In an exchange at Slate with Will Saletan, Ross Douthat writes:
[T]he more purely secular liberalism has become, the more it has spent down its Christian inheritance—the more its ideals seem to hang from what Christopher Hitchens’ Calvinist sparring partner Douglas Wilson has called intellectual “skyhooks,” suspended halfway between our earth and the heaven on which many liberals have long since given up. Say what you will about the prosperity gospel and the cult of the God Within and the other theologies I criticize in Bad Religion, but at least they have a metaphysically coherent picture of the universe to justify their claims. Whereas much of today’s liberalism expects me to respect its moral fervor even as it denies the revelation that once justified that fervor in the first place. It insists that it is a purely secular and scientific enterprise even as it grounds its politics in metaphysical claims. (You will not find the principle of absolute human equality in evolutionary theory, or universal human rights anywhere in physics.) It complains that Christian teachings on homosexuality do violence to gay people’s equal dignity—but if the world is just matter in motion, whence comes this dignity? What justifies and sustains it? Why should I grant it such intense, almost supernatural respect?
Now, I know Ross has read his Euthyphro, but since he talks here as though he hasn’t, I’ll go ahead and make the obvious point: Invoking God doesn’t actually get you very far in ethics, because ascribing “goodness” to a deity or its laws is meaningless unless there’s some independent criterion for this. At best, God gets you two things: First, a plausible prudential internal motivation to behave “morally” (because God will punish you if you don’t), though of the same formal sort as the motivation you might have to obey a powerful state or a whimsical alien overlord. Second, a potential form of “expert validation” for independent moral truths we lack direct epistemic access to, as when we accept certain propositions on the grounds that mathematicians or scientists have confirmed them, even if most of us are incapable of comprehending the detailed proof. But invoking God doesn’t solve any of the problems that secular moral philosophers grapple with—it’s essentially just a way of gesturing at a black box, wherein we’re assured the answer lies, and asserting that we needn’t worry our pretty little heads about it.
If divine commandments are not supposed to be mere arbitrary rules we obey out of fear, then every question Ross thinks confronts the secular moralist reappears within a theistic framework. Why does being made in the image of God, whatever that entails, imbue people with dignity? Why would it obligate us to treat them (or refrain from treating them) in certain ways? Why should we believe that supernatural properties can supply us with the appropriate sort of reasons if natural properties cannot? As with cosmological questions, appealing to God defers the questions rather than answering them. In the moral case, one might add, it seems to do so in a rather unattractive way: It turns out that the reasons we have to respect other persons are rather like the reasons we have to respect property—flowing not from anything intrinsic to the object, but from the consideration due some third party who is the real source of value.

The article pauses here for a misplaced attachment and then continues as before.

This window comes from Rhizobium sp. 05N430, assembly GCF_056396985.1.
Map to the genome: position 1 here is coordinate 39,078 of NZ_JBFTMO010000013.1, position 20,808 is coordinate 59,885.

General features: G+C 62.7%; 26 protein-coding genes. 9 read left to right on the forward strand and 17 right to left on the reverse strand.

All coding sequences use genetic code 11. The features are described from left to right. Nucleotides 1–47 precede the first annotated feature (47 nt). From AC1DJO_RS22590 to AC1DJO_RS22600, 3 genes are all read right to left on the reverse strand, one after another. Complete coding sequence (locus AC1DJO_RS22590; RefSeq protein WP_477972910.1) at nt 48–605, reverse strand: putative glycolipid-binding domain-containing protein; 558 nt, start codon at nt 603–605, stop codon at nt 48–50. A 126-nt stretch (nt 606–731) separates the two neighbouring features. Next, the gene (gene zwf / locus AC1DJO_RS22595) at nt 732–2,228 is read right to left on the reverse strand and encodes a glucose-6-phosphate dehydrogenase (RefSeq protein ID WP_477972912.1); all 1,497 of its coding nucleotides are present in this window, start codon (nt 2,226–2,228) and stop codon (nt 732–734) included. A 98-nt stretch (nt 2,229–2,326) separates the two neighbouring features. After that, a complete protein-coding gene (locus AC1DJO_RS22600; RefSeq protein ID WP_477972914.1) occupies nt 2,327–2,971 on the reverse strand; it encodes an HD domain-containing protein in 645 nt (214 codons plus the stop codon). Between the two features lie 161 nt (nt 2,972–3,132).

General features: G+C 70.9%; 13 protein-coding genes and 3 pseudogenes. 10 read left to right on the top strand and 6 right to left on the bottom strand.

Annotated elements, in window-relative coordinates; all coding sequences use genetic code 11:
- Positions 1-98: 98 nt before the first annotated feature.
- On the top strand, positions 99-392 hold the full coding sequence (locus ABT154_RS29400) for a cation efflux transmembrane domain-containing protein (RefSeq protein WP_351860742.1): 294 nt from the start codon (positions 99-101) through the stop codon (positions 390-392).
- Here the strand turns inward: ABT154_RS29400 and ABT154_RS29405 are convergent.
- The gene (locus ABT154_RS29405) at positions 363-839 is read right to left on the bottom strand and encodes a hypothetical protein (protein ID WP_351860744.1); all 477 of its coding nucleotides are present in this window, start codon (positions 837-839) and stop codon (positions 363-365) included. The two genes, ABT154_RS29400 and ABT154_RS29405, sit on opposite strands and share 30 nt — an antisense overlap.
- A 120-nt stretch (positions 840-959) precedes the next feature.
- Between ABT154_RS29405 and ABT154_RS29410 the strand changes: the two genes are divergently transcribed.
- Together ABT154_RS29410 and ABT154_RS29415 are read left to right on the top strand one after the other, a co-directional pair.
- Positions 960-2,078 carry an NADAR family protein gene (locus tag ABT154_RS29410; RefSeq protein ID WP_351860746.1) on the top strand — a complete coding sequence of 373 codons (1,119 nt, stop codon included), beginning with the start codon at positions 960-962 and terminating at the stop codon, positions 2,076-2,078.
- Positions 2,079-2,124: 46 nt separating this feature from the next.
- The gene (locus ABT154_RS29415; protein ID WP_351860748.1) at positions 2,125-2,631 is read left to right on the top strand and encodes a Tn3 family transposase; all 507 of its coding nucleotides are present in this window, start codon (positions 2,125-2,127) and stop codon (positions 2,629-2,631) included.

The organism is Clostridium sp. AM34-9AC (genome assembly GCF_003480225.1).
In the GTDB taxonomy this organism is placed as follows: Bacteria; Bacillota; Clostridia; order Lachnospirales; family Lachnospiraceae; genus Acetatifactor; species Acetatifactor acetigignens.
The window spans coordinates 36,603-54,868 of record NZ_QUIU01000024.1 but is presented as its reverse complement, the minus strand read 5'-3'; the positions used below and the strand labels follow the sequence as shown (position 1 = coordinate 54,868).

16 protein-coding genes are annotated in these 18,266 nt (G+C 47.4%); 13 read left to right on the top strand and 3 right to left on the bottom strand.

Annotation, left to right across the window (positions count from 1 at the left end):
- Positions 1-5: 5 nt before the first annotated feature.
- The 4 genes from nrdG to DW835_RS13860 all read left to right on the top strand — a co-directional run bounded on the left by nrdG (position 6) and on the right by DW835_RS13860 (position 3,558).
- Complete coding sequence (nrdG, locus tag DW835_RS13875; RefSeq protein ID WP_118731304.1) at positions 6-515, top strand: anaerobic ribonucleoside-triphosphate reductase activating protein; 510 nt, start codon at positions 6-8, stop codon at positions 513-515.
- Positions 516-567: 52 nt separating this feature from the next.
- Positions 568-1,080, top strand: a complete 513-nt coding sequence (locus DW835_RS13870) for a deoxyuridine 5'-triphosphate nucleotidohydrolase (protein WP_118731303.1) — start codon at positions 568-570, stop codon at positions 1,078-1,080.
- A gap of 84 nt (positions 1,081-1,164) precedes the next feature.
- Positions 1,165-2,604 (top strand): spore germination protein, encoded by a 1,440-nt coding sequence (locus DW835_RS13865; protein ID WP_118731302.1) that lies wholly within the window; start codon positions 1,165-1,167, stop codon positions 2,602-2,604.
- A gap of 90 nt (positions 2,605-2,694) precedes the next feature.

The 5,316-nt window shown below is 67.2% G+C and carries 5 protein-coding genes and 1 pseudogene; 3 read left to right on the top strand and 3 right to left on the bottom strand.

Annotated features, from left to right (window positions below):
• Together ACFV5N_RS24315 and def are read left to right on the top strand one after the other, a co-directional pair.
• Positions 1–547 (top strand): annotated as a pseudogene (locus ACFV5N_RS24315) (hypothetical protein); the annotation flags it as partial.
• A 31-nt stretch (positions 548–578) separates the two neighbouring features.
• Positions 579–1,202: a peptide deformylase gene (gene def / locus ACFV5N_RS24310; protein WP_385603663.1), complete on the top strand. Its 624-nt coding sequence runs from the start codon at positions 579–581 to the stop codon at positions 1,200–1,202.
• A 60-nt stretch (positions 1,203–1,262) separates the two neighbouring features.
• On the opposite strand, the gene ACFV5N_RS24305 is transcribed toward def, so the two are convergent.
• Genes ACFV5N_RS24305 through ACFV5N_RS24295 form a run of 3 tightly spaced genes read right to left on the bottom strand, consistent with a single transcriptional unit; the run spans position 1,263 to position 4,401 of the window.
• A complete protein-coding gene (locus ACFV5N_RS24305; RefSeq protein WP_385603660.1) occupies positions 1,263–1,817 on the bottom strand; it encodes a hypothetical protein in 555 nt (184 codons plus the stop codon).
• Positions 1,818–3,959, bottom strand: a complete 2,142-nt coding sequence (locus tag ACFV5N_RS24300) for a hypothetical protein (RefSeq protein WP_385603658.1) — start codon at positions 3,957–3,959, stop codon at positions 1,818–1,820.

One way to highlight what’s wrong with this picture is by reflecting on the familiar but confused idea implicit in the observation: “You will not find the principle of absolute human equality in evolutionary theory, or universal human rights anywhere in physics.” Nor an account of plate tectonics in calculus, a diagnosis of schizophrenia in game theory, or the concept of Turing completeness in astronomy. It is not some kind of contingent disappointment that physics and biology have not discovered dutyons mixed in somewhere with the bosons and protons, or failed to detect the Rights Field generated by the human body: The kinds of facts studied by the natural sciences are, more or less by definition, not normative facts. But the same goes for supernatural facts. If there is a God, we still need ethics to get us across the gap to ought. Facts about the divine, if we had any, would just join natural facts in the pool of data for secular moral philosophy. [Addendum: This graf is not meant to take a position on the more contentious question of whether any natural facts—including facts about mental states—could be normative facts.]
Ross is certainly correct that we owe a debt to thinkers in the Christian tradition—who in turn owe one to pagan thinkers of ancient Greece and Rome—but it’s far less clear that the value of their contributions rests crucially on their theistic metaphysical trappings. Aquinas thought that moral law could be derived by human reason from reflection on natural facts. John Locke may have peppered his political philosophy with a generous dose of theology, but it’s not at all obvious that what was always most interesting and compelling in his arguments requires supernatural support. For that matter, Newton was famously quite devout, and thought the physical laws he described ordained by God. But it turns out that F=MA even after you reject that premise: Physical law (like moral law?) does not require a lawgiver. None of which is to deny there’s plenty of hard problems left for modern moral philosophers to solve, but they’re mostly problems that were obscured rather than seriously addressed by theology.